News / USA

    US Officials Brief Lawmakers on Bergdahl Prisoner Swap

    In this image taken from video obtained from Voice Of Jihad Website, which has been authenticated based on its contents and other AP reporting, Sgt. Bowe Bergdahl, right, stands with a Taliban fighter in eastern Afghanistan.
    In this image taken from video obtained from Voice Of Jihad Website, which has been authenticated based on its contents and other AP reporting, Sgt. Bowe Bergdahl, right, stands with a Taliban fighter in eastern Afghanistan.
    Michael Bowman
    U.S. lawmakers differed sharply after getting a classified briefing from the Obama administration on the prisoner swap that freed U.S. Army Sergeant Bowe Bergdahl from five years of Taliban captivity. The entire Senate met behind closed doors with senior State Department, Pentagon and intelligence officials.

    Republican Senator Marco Rubio emerged from the hour-long briefing unswayed by the administration's arguments for releasing five Taliban militants to secure Bergdahl’s freedom.

    “I remain increasingly convinced from everything we have been presented that these five individuals that have been released will soon return to the fight against America. The president has now set a precedent that will encourage enemies of the United States to target American men and women in uniform - to capture them in order to carry out a similar exchange in the future," said Rubio.

    Rubio added that he believes the administration violated U.S. law by failing to notify Congress prior to the prisoner swap.

    Senators said they were shown a classified video of Bergdahl that the Taliban provided to U.S. negotiators. Those images give credence to the administration’s contention that the sergeant’s declining health made securing his release a matter of urgency, according to Democratic Senator Richard Durbin.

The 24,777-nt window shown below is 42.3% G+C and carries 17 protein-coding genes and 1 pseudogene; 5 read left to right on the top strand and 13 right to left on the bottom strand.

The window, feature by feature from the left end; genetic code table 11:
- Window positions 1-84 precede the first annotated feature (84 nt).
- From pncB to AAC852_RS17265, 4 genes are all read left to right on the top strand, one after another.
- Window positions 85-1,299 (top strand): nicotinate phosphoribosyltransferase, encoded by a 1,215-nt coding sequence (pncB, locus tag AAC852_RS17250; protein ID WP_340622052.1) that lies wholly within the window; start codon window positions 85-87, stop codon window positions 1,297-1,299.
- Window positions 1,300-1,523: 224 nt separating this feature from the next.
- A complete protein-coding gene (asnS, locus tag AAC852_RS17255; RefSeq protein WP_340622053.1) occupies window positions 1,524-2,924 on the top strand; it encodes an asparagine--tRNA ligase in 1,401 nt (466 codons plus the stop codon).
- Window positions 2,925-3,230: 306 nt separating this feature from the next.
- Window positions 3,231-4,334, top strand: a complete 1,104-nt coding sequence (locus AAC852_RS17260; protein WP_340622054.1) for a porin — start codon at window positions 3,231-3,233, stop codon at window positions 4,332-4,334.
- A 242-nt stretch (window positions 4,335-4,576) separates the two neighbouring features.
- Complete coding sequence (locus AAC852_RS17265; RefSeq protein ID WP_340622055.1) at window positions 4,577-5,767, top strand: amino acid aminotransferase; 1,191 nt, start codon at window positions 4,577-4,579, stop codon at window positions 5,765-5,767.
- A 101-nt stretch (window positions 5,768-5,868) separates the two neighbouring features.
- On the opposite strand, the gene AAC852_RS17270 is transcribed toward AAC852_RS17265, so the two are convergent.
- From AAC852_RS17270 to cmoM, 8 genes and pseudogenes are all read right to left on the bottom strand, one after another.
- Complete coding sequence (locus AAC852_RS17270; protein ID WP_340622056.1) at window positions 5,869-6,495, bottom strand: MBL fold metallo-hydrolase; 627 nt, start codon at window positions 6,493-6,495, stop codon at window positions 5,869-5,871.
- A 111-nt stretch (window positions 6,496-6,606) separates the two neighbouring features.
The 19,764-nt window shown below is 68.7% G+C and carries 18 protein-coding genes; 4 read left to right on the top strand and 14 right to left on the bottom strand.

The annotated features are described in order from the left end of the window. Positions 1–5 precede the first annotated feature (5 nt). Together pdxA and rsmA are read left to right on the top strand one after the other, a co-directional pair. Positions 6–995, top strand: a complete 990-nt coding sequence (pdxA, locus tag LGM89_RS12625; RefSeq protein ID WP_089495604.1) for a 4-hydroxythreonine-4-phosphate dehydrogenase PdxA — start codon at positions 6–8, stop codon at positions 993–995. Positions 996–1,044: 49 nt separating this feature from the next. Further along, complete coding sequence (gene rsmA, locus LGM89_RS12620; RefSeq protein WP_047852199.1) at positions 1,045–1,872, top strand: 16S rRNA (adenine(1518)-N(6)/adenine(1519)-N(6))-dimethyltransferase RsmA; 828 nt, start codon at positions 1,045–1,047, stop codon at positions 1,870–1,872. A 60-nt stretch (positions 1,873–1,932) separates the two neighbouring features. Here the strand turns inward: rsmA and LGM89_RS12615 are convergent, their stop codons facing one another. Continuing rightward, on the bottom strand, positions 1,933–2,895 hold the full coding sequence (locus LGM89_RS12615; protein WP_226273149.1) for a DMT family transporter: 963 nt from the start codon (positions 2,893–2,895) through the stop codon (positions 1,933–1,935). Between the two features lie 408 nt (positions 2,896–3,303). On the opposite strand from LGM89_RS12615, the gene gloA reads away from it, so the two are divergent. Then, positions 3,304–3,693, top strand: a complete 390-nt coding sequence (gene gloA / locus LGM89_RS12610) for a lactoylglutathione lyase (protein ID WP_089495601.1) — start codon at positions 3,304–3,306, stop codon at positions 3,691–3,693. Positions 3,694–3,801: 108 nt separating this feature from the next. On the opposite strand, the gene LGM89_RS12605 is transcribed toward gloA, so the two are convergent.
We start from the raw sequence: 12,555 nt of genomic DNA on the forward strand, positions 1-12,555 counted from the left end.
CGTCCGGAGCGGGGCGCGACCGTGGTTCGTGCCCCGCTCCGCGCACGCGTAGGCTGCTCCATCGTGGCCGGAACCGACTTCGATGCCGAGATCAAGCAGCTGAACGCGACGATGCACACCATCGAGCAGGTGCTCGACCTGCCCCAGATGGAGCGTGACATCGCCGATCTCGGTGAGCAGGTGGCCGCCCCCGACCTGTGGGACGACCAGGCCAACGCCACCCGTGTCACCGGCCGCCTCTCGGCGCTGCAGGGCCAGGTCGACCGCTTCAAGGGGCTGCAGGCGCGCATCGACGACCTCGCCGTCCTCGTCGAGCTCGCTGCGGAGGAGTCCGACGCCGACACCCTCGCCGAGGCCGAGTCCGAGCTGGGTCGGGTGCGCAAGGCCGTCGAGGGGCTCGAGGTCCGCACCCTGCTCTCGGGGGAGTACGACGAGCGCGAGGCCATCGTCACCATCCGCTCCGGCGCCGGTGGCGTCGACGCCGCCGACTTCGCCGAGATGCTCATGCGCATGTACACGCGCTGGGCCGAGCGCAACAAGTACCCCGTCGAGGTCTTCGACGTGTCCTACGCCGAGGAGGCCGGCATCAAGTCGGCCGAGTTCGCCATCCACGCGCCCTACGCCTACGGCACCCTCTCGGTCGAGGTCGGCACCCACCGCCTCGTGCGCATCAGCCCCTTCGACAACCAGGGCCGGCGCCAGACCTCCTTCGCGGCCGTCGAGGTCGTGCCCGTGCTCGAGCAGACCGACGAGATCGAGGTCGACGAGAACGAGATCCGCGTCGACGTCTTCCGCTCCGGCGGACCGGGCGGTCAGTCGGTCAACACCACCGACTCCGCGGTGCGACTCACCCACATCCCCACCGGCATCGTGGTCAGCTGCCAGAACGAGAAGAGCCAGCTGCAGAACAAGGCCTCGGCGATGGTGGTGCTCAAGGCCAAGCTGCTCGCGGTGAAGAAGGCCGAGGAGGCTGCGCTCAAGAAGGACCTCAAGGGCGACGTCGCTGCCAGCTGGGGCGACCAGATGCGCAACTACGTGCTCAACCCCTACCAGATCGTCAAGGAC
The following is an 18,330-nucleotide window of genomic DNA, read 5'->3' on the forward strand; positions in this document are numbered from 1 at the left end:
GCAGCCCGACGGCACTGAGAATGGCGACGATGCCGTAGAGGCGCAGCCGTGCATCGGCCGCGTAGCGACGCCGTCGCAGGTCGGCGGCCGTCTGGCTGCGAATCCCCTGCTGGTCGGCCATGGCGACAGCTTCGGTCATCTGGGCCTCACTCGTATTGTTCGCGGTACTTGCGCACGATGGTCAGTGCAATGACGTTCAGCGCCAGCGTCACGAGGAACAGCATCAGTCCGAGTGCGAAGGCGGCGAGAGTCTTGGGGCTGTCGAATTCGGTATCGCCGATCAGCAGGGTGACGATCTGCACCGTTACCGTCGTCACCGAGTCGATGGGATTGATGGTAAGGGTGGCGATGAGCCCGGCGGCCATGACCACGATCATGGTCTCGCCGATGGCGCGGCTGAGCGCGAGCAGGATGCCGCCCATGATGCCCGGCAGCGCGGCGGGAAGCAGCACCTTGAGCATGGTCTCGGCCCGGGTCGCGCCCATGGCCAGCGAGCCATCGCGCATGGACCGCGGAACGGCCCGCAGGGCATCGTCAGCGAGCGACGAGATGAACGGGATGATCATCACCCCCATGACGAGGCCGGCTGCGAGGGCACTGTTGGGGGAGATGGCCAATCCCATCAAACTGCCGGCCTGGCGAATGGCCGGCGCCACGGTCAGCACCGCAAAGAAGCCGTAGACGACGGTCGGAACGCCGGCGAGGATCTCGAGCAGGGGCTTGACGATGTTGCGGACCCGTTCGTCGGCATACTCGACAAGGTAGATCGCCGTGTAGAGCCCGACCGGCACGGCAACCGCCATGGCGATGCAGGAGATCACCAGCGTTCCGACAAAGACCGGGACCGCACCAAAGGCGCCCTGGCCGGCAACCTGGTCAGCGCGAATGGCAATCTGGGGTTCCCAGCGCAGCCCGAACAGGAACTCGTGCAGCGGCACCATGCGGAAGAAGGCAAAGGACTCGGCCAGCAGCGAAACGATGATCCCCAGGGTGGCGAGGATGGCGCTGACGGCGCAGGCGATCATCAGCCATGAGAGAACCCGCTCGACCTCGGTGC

“The video made it clear this man was not in a good condition. This was a proof-of-life video before the negotiations commenced. And having seen it, as we saw it, I am sure there was great concern about his [Bergdahl’s] condition," said Durbin.

    Durbin added that the administration was working on what he termed a “sound premise."

    “Bergdahl was brought home because of our promise to everyone who serves our country: we will not leave you behind, we will bring you home if we can possibly do it. It was a very complex negotiation [[with the Taliban]]. It was a last-minute negotiation," he said.

    Republican Senator Mark Kirk said lawmakers pressed U.S. officials about widespread reports that Bergdahl wandered away from his post prior to being taken by the Taliban. Earlier in the day, U.S. Army chief Raymond Odierno promised a thorough, transparent and complete review of the circumstances surrounding Bergdahl’s capture.

    Meanwhile, the Idaho hometown of Bergdahl has canceled a rally planned to celebrate his release after nearly five years of captivity, amid growing questions about the circumstances of the soldier’s capture.

    Organizers Wednesday said the small mountain community of 8,000 people lacks the resources to host the thousands of people, supporters and protesters expected at the event because of national media attention on Bergdahl's story.

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